Hefty, sturdy, solid, sumo, chunky, lardy and dumpy. They sound like plump Disney dwarfs. I was called all of these (and worse) as a teenager. All by so-called friends and even my brother. They could have just said overweight or plain fat. I was fat. If you believe the wonderful BMI calculator I still am.
As a baby complete strangers would squeeze my cute chubby cheeks. Fast forward several years and those chipmunk cheeks made me a target for every bitchy girl at school. The bullying started at primary school when I was the first girl in my class to get a bra. By age 11 I was a 36C and became a walking freakshow. The straps were pinged countless times a day, to the point I started wearing a vest under my bra so it wouldn’t hurt as much.
When I would stress over outfits my mum would say “it’s school, not a fashion show.” That was easy for her to say. She wasn’t a teenage girl. She didn’t burst the zip on her school skirt and have to hold it together with an elastic band. I had grown out of children’s sizes before I reached high school and was wearing a size 14 skirt, which clearly no longer fitted. My friends were skinny with long legs that could easily slide into Topshop jeans. Their thighs didn’t chafe in the summer when they wore shorts.
My “friends” brought up the issue of my size regularly, fascinated by how heavy I was. I had no idea, I never weighed myself. One day at a friend’s house they forced me to step on the scales. I was three stone heavier than any of the other girls. I was officially a heifer. Shortly afterwards I was ousted from the group because I didn’t “fit in”. I spent the last two years of school miserable and alone. Oddly my parents never discussed my weight with me, maybe for fear of upsetting me – it became the proverbial elephant in the room – ever present but never spoken about.
Since leaving school I have been a size 10, size 20 and everything in between. The cause of my weight problems was easy; food was my comfort, my constant, my best friend and worst enemy. I would eat my feelings. It didn’t matter what the emotion was, I could inevitably make it better with food. I was also incredibly lazy. I hated exercise, as an asthmatic child I was convinced that working out would kill me. I tried near starvation to get me to my lowest adult weight by surviving on thin chicken broth and crackers. I thought if I was skinny I would be happy but I was utterly miserable with obsessive calorie counting and fear of social events derailing my diet that I stopped going out altogether.
I’m now 33, a size 12-14 and am almost comfortable in my own skin. How did I get here? A lot of bloody hard work. In 2012 I started the Couch to 5k running programme with colleagues. I hated how unfit I was, running for even a minute seemed impossible. One minute turned into 10 and I slowly started to feel the emotional benefits of exercise. I thought “runners high” was utter crap but the endorphins helped cancel out a lot of the stress I was under. Clothes started to get looser and I stopped rewarding myself with chocolate or a takeaway after a shit day at work. I would walk or run instead. Exercise became a habit and in 2013 I completed a half marathon. It was slow but I made it round the course and that’s all I cared about!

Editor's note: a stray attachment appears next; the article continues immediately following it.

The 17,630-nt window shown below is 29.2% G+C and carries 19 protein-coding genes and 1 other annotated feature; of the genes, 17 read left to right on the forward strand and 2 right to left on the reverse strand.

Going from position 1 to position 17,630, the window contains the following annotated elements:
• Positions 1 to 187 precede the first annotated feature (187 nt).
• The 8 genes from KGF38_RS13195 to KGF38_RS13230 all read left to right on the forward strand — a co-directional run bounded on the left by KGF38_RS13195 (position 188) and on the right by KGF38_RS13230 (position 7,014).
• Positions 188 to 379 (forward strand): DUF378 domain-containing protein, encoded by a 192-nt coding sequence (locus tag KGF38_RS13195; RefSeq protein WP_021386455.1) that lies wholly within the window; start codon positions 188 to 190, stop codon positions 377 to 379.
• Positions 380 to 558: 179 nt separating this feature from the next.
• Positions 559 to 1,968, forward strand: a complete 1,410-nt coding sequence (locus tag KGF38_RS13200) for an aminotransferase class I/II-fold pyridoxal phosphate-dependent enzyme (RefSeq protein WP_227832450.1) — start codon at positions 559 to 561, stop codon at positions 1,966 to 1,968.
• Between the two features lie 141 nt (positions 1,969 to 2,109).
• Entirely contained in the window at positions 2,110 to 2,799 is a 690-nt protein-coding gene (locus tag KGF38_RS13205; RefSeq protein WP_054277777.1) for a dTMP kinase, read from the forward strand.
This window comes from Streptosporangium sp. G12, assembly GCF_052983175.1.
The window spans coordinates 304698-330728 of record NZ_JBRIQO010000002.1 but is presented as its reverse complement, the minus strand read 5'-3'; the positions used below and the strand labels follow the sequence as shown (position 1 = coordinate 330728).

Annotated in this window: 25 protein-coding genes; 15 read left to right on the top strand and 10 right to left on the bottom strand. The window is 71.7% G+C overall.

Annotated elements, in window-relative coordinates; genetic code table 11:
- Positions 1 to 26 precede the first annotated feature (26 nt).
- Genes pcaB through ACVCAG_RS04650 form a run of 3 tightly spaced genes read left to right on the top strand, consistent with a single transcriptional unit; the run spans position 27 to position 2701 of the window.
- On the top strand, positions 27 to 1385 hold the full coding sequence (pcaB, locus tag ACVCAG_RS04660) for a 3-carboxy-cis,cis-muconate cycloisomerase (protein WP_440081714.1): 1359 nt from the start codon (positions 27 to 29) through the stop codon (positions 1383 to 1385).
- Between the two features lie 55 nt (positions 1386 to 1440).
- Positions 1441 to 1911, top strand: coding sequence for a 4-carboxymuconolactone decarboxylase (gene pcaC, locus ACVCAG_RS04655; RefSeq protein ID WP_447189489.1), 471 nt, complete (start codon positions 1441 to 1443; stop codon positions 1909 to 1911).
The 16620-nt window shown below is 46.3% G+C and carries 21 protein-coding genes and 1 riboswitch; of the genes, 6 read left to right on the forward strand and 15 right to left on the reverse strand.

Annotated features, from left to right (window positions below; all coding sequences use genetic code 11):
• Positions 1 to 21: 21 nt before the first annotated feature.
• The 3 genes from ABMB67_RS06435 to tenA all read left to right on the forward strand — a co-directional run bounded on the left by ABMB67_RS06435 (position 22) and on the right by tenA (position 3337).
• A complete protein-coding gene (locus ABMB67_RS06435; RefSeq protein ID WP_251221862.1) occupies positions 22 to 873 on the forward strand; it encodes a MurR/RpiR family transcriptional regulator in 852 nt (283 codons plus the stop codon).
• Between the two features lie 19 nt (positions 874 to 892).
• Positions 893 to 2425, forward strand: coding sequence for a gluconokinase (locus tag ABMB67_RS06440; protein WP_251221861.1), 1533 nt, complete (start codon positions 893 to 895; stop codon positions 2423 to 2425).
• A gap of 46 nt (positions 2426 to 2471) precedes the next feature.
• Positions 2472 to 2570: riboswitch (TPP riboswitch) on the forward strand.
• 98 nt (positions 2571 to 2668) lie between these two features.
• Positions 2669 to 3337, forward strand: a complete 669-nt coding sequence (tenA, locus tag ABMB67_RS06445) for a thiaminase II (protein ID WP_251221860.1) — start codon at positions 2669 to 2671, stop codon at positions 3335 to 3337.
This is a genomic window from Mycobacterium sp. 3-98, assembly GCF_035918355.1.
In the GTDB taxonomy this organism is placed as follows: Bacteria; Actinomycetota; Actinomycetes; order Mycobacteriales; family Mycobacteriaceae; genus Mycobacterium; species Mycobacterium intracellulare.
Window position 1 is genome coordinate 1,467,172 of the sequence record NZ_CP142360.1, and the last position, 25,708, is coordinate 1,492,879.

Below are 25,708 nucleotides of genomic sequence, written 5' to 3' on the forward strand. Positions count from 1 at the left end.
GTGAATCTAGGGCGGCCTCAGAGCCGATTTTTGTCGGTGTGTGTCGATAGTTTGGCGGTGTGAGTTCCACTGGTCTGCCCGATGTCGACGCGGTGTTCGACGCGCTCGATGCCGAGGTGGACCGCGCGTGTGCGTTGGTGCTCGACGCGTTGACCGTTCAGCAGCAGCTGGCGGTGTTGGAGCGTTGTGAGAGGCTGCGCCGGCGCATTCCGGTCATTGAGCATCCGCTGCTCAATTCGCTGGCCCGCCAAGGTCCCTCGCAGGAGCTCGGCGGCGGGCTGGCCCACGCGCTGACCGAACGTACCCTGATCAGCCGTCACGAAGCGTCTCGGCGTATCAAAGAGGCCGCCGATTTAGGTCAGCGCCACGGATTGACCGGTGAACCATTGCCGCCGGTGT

I am not faultless. I still have a weakness for chips; can come up with a dozen reasons not to get off the couch and most days I still see the chubby chipmunk looking back in the mirror. Exercising in front of strangers scares the shit out of me. I turn purple, sweat buckets, pull awful faces, I feel like a hippo without a hint of coordination. I’ve only just become brave enough to start regularly attending group exercise classes. Luckily a good friend is a fitness instructor who is incredibly motivating and made me realise that most participants probably feel that same fear when they walk into a class. My attitude to food has changed so now I eat for nourishment rather than comfort, I try to make as many meals from scratch as I can and make better choices when eating out.
I recently started therapy and processing my self-esteem issues. I don’t cringe any more when people compliment me or assume that men who flirt with me are doing it for a bet. I have realised that as imperfect as my body feels it is fully functional. My legs will never be skinny but they have walked 500,000 steps in the past 100 days. My arms are wobbly but give great hugs. There’s no one size fits all solution to weight issues: diet and exercise is completely personal. It’s about finding what you enjoy, admitting that you might be rubbish at first but allowing time to progress. I recently started yoga and as much as I would love to be doing handstands in week one I am looking forward to being flexible enough to touch my toes. Baby steps.